Yuca, also called yucca, cassava, or manioc, has always been the most important crop for the Ciboney and Taino peoples of Cuba. There are two basic varieties, bitter yuca (which is not generally available in the United States) and sweet yuca. The bitter variety contains a high level of prussic acid and is toxic if not properly prepared: It must be completely peeled, then the white flesh grated and all of the toxic juices pressed out. The Ciboney and Taino dipped the points of their arrows in this poisonous liquid, and the flesh was then dried, pounded into flour, and made into unleavened crackerlike bread called cazabé. Sweet yuca, the kind found fresh in supermarket produce departments, must also be carefully peeled and boiled before eating, but is not highly toxic. Sweet yuca has a texture and flavor similar to that of a potato (and indeed russet potatoes can be used in place of yuca in this recipe).
Not many people these days prepare traditional cazabé at home, though it is made commercially and sold at Cuban and Latin American grocery stores in the United States. The pizzalike bread that follows, made with cooked sweet yuca, is a tasty modern variation.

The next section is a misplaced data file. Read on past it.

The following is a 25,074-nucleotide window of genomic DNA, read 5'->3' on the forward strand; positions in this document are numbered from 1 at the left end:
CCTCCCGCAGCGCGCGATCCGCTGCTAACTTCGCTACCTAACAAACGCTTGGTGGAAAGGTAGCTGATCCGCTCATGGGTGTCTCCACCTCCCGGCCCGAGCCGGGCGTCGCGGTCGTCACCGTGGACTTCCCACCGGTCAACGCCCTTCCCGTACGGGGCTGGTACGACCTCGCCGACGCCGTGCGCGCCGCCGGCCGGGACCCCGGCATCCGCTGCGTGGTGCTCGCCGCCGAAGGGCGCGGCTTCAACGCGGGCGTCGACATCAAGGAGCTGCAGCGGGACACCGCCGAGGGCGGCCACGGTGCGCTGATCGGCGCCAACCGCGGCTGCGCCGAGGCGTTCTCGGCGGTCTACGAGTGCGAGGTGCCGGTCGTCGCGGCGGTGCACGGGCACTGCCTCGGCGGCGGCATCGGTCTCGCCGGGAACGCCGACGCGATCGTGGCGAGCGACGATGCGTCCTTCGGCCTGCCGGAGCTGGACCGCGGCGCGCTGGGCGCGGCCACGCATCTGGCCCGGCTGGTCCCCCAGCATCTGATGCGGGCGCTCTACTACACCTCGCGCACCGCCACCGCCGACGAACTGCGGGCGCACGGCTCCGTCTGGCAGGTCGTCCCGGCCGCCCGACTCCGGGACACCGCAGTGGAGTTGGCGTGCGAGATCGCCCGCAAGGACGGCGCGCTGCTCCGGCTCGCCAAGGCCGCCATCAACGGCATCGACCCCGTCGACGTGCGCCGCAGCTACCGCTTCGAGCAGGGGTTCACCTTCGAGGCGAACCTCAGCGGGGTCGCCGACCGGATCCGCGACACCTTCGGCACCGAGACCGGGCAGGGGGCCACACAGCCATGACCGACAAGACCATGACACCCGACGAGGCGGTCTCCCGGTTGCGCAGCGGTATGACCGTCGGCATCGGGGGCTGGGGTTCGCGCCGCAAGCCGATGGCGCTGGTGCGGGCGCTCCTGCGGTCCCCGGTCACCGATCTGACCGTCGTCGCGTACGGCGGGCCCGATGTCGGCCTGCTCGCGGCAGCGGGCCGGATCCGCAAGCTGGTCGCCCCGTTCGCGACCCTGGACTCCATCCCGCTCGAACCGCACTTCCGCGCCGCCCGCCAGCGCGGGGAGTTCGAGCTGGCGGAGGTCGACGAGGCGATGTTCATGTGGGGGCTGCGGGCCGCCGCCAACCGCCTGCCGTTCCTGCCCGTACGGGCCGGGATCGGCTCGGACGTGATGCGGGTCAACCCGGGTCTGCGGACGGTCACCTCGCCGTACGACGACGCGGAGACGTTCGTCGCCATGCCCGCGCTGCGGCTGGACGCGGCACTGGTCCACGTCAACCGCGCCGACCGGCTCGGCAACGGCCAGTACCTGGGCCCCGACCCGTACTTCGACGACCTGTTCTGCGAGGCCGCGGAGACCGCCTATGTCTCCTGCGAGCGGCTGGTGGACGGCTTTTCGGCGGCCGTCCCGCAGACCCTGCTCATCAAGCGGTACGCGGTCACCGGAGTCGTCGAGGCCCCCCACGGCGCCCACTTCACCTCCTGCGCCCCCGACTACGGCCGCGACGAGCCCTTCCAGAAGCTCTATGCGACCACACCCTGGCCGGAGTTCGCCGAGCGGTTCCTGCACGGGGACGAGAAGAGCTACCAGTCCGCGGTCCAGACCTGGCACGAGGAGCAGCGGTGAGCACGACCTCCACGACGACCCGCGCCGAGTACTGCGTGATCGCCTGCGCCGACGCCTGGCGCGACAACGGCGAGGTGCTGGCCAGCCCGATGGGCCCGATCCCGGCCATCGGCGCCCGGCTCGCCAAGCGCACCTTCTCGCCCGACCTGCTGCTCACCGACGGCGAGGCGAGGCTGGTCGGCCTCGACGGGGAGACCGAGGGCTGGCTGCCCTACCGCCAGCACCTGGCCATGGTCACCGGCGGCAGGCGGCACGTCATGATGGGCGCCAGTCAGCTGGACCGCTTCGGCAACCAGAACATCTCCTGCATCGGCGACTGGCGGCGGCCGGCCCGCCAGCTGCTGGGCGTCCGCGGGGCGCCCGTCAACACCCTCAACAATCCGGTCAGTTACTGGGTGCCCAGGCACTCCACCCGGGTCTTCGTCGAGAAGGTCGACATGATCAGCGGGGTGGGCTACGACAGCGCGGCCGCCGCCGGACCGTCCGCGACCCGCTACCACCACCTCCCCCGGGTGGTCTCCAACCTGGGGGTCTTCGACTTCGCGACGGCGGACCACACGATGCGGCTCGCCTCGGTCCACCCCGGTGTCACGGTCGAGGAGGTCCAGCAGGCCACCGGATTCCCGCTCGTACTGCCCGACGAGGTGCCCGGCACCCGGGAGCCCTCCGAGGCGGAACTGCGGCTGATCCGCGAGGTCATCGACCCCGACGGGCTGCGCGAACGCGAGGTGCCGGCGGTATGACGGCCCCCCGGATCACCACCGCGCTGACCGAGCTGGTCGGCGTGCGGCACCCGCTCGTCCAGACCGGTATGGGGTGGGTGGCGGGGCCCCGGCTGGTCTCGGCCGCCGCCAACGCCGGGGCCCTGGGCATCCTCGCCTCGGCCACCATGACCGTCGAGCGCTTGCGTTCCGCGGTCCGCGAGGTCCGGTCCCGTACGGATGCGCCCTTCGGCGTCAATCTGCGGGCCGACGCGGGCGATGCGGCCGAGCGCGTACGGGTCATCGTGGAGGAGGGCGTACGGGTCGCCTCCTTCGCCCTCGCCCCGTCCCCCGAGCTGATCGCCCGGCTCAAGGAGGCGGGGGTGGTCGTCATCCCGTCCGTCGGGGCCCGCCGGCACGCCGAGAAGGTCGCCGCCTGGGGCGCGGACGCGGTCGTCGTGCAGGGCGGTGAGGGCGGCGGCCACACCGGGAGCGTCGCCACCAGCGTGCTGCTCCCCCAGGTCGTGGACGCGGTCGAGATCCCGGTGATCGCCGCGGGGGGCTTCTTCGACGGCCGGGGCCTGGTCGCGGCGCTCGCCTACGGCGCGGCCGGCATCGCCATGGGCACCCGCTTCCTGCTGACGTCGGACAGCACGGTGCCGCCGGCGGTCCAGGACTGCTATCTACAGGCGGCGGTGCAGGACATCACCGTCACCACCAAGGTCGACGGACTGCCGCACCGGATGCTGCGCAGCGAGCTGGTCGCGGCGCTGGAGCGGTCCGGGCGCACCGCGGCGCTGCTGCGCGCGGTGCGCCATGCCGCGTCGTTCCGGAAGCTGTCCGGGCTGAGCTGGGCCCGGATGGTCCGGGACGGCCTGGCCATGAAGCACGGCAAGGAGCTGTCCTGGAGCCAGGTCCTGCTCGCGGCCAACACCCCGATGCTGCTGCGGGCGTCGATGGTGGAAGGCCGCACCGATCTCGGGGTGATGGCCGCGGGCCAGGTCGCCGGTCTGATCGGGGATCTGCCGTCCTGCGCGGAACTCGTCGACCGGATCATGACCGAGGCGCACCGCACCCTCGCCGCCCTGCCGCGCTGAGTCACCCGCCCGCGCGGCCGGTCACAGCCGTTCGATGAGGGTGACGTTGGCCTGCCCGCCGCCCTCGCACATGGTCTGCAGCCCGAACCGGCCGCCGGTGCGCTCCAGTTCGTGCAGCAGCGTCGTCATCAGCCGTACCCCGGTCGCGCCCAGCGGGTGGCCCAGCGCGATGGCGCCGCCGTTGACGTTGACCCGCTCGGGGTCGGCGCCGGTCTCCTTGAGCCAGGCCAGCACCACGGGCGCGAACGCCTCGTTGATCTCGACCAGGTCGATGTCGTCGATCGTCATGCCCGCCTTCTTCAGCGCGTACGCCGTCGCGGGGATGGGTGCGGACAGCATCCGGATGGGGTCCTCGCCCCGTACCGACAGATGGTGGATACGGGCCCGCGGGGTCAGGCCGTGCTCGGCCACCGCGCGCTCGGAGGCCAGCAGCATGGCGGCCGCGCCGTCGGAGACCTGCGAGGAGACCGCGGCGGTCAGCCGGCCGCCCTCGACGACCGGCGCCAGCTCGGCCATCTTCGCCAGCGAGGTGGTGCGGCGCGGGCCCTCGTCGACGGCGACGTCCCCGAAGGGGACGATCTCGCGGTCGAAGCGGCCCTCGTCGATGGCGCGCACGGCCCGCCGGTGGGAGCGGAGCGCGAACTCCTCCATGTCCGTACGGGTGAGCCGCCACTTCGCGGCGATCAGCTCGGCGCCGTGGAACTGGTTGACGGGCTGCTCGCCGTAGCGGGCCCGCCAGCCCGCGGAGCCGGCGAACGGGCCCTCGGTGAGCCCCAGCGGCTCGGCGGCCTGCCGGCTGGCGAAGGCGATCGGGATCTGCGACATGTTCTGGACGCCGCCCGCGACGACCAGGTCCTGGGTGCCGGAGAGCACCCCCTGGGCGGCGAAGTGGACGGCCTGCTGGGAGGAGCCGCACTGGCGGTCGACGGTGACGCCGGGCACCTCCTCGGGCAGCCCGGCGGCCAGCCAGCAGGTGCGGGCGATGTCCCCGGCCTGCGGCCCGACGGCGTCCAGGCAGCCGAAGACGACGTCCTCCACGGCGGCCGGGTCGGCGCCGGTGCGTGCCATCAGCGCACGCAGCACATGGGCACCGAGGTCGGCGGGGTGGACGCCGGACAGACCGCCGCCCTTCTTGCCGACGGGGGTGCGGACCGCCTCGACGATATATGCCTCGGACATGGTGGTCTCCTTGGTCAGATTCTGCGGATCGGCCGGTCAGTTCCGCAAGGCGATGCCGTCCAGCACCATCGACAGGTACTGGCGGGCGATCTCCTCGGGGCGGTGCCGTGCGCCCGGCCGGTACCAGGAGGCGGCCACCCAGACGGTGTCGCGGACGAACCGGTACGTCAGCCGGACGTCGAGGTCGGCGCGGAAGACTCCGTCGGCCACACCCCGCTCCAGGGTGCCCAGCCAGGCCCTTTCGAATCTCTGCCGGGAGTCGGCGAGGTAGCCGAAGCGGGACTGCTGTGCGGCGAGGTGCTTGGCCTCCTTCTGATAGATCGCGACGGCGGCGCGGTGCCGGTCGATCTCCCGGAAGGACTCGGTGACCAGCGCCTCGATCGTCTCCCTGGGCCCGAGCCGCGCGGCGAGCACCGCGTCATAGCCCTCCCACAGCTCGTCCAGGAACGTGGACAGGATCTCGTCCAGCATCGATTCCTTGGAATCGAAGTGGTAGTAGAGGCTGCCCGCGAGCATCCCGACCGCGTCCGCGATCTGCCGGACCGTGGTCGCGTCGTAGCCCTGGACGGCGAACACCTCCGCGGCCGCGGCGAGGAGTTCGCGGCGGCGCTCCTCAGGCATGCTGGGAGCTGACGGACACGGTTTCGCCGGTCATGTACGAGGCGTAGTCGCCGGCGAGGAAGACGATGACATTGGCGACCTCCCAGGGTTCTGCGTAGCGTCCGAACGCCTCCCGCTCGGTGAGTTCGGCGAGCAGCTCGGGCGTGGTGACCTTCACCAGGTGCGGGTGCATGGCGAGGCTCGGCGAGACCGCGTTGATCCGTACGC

Peel the yuca with a vegetable peeler, making sure to remove both the waxed outer peel and the rosy underpeel. This may also be done with a paring knife: Insert the tip of the knife under the peel and underpeel to loosen them, then use your hands to peel them off. Cut the white flesh crosswise into 2 or 3 pieces. Cook it in a large pot of unsalted boiling water until the pieces begin to split open, about 20 minutes. Add
In a large mixing bowl, combine the flour, baking powder, and salt. Make a well in the flour mixture. In a large measuring cup, stir together
Roll out the dough to fit the pizza stone, about
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